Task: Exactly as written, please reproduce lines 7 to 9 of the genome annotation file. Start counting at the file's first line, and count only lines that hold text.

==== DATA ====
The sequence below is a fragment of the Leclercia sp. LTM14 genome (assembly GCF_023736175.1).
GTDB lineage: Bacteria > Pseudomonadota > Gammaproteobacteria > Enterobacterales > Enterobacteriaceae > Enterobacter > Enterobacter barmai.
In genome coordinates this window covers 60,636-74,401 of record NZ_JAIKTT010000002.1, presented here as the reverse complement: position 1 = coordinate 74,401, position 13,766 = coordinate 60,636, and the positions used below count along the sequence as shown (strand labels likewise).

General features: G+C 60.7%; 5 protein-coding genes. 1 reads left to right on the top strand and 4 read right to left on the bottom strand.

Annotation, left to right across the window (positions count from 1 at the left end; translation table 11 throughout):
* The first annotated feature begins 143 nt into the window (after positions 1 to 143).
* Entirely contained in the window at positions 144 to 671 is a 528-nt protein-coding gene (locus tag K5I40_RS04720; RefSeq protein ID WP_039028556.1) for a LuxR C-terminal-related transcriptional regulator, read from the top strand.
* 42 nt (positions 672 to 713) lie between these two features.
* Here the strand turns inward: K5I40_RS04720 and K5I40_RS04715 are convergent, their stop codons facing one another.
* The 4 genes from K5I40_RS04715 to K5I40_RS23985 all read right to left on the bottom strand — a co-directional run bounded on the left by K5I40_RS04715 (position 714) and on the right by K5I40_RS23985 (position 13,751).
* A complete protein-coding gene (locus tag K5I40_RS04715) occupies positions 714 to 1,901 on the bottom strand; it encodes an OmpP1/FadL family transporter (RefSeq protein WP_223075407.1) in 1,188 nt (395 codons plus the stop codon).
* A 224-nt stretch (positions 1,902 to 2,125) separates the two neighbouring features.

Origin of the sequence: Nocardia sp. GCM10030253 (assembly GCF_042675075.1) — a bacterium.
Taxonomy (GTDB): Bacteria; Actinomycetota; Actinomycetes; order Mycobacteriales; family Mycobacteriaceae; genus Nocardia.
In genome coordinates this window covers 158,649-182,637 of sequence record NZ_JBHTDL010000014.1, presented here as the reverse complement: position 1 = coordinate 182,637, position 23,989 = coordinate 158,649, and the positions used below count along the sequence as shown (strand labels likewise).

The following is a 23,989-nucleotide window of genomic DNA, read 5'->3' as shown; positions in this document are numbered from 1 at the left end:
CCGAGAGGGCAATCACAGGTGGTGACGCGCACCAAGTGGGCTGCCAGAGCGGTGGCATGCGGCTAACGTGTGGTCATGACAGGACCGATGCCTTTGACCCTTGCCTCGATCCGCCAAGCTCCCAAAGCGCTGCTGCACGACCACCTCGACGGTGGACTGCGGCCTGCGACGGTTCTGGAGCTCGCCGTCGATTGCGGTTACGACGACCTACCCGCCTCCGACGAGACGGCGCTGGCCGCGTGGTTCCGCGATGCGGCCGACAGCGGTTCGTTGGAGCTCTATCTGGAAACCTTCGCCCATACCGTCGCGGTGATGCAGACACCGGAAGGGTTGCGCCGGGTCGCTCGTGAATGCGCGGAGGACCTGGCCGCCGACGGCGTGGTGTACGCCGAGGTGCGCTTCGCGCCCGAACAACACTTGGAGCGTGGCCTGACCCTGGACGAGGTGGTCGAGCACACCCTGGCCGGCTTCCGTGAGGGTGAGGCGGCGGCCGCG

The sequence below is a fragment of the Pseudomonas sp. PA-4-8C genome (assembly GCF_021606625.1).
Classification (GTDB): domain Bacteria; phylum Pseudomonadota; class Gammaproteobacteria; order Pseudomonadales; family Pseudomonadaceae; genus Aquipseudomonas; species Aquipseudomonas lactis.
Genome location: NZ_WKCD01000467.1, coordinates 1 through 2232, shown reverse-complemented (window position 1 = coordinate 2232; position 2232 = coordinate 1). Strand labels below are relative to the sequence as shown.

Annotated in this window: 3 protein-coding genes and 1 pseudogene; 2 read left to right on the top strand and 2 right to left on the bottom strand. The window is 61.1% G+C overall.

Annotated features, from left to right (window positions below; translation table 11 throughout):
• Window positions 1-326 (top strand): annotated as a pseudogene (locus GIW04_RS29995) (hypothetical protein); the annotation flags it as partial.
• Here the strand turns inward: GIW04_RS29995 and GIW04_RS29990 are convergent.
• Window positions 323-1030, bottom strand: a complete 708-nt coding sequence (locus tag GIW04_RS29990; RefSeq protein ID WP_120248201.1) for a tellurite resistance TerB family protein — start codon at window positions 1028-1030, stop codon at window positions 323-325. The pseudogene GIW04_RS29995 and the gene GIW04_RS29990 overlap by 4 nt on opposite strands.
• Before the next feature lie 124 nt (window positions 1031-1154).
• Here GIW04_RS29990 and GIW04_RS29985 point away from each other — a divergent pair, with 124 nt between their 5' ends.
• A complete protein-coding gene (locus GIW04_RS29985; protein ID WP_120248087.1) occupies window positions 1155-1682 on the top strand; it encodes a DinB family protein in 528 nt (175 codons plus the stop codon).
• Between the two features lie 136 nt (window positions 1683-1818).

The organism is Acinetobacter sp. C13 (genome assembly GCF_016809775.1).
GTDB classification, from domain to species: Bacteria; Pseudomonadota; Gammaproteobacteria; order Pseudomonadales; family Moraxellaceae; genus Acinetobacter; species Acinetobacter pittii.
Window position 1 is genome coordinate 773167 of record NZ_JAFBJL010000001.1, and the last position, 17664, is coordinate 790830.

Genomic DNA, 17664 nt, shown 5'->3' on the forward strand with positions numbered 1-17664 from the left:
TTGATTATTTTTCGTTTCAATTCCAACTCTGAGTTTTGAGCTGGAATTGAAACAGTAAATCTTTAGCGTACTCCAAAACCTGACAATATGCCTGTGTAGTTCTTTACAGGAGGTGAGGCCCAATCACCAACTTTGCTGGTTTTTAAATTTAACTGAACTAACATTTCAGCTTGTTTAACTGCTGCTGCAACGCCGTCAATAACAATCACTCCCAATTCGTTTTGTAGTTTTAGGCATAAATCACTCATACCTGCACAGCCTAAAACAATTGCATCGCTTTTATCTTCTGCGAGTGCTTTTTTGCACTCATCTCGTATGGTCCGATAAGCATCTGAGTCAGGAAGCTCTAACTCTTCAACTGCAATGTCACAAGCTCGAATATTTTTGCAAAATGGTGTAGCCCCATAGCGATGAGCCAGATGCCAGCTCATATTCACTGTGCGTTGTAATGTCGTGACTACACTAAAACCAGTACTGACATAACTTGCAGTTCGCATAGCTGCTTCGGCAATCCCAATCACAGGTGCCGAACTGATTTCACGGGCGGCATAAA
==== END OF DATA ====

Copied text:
* Entirely contained in the window at positions 144 to 671 is a 528-nt protein-coding gene (locus tag K5I40_RS04720; RefSeq protein ID WP_039028556.1) for a LuxR C-terminal-related transcriptional regulator, read from the top strand.
* 42 nt (positions 672 to 713) lie between these two features.
* Here the strand turns inward: K5I40_RS04720 and K5I40_RS04715 are convergent, their stop codons facing one another.